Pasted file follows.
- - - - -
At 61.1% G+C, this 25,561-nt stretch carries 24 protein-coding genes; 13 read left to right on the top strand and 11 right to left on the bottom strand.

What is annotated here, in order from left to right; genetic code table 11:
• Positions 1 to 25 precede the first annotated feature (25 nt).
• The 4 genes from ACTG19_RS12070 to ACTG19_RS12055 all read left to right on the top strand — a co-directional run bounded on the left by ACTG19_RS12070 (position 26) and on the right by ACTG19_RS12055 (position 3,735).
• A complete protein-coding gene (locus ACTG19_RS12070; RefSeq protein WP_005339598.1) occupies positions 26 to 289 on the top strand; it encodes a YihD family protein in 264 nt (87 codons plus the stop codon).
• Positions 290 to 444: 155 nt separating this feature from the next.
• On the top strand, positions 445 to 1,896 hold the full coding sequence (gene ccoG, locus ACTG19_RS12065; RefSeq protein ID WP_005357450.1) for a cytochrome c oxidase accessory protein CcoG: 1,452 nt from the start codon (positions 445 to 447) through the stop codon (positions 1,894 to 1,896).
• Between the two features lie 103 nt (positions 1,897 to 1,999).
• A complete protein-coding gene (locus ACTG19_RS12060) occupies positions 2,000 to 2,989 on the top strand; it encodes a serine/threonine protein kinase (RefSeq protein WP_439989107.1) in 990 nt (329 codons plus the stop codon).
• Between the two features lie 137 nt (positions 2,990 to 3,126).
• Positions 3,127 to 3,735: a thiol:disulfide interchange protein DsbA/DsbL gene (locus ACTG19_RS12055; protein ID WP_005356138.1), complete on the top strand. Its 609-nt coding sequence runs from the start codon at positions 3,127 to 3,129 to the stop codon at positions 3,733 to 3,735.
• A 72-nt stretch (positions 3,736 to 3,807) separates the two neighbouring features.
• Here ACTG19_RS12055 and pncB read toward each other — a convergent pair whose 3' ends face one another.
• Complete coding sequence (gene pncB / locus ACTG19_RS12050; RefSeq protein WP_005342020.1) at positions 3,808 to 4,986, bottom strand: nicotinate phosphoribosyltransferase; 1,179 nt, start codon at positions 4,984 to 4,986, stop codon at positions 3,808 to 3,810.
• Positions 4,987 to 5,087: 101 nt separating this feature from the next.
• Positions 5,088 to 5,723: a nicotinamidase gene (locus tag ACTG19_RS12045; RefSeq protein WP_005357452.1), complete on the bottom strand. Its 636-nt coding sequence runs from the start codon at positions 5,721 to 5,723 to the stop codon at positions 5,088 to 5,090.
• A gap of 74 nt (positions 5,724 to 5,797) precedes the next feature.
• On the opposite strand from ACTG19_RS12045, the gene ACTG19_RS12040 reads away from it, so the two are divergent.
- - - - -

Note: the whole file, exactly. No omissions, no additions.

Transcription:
At 61.1% G+C, this 25,561-nt stretch carries 24 protein-coding genes; 13 read left to right on the top strand and 11 right to left on the bottom strand.

What is annotated here, in order from left to right; genetic code table 11:
• Positions 1 to 25 precede the first annotated feature (25 nt).
• The 4 genes from ACTG19_RS12070 to ACTG19_RS12055 all read left to right on the top strand — a co-directional run bounded on the left by ACTG19_RS12070 (position 26) and on the right by ACTG19_RS12055 (position 3,735).
• A complete protein-coding gene (locus ACTG19_RS12070; RefSeq protein WP_005339598.1) occupies positions 26 to 289 on the top strand; it encodes a YihD family protein in 264 nt (87 codons plus the stop codon).
• Positions 290 to 444: 155 nt separating this feature from the next.
• On the top strand, positions 445 to 1,896 hold the full coding sequence (gene ccoG, locus ACTG19_RS12065; RefSeq protein ID WP_005357450.1) for a cytochrome c oxidase accessory protein CcoG: 1,452 nt from the start codon (positions 445 to 447) through the stop codon (positions 1,894 to 1,896).
• Between the two features lie 103 nt (positions 1,897 to 1,999).
• A complete protein-coding gene (locus ACTG19_RS12060) occupies positions 2,000 to 2,989 on the top strand; it encodes a serine/threonine protein kinase (RefSeq protein WP_439989107.1) in 990 nt (329 codons plus the stop codon).
• Between the two features lie 137 nt (positions 2,990 to 3,126).
• Positions 3,127 to 3,735: a thiol:disulfide interchange protein DsbA/DsbL gene (locus ACTG19_RS12055; protein ID WP_005356138.1), complete on the top strand. Its 609-nt coding sequence runs from the start codon at positions 3,127 to 3,129 to the stop codon at positions 3,733 to 3,735.
• A 72-nt stretch (positions 3,736 to 3,807) separates the two neighbouring features.
• Here ACTG19_RS12055 and pncB read toward each other — a convergent pair whose 3' ends face one another.
• Complete coding sequence (gene pncB / locus ACTG19_RS12050; RefSeq protein WP_005342020.1) at positions 3,808 to 4,986, bottom strand: nicotinate phosphoribosyltransferase; 1,179 nt, start codon at positions 4,984 to 4,986, stop codon at positions 3,808 to 3,810.
• Positions 4,987 to 5,087: 101 nt separating this feature from the next.
• Positions 5,088 to 5,723: a nicotinamidase gene (locus tag ACTG19_RS12045; RefSeq protein WP_005357452.1), complete on the bottom strand. Its 636-nt coding sequence runs from the start codon at positions 5,721 to 5,723 to the stop codon at positions 5,088 to 5,090.
• A gap of 74 nt (positions 5,724 to 5,797) precedes the next feature.
• On the opposite strand from ACTG19_RS12045, the gene ACTG19_RS12040 reads away from it, so the two are divergent.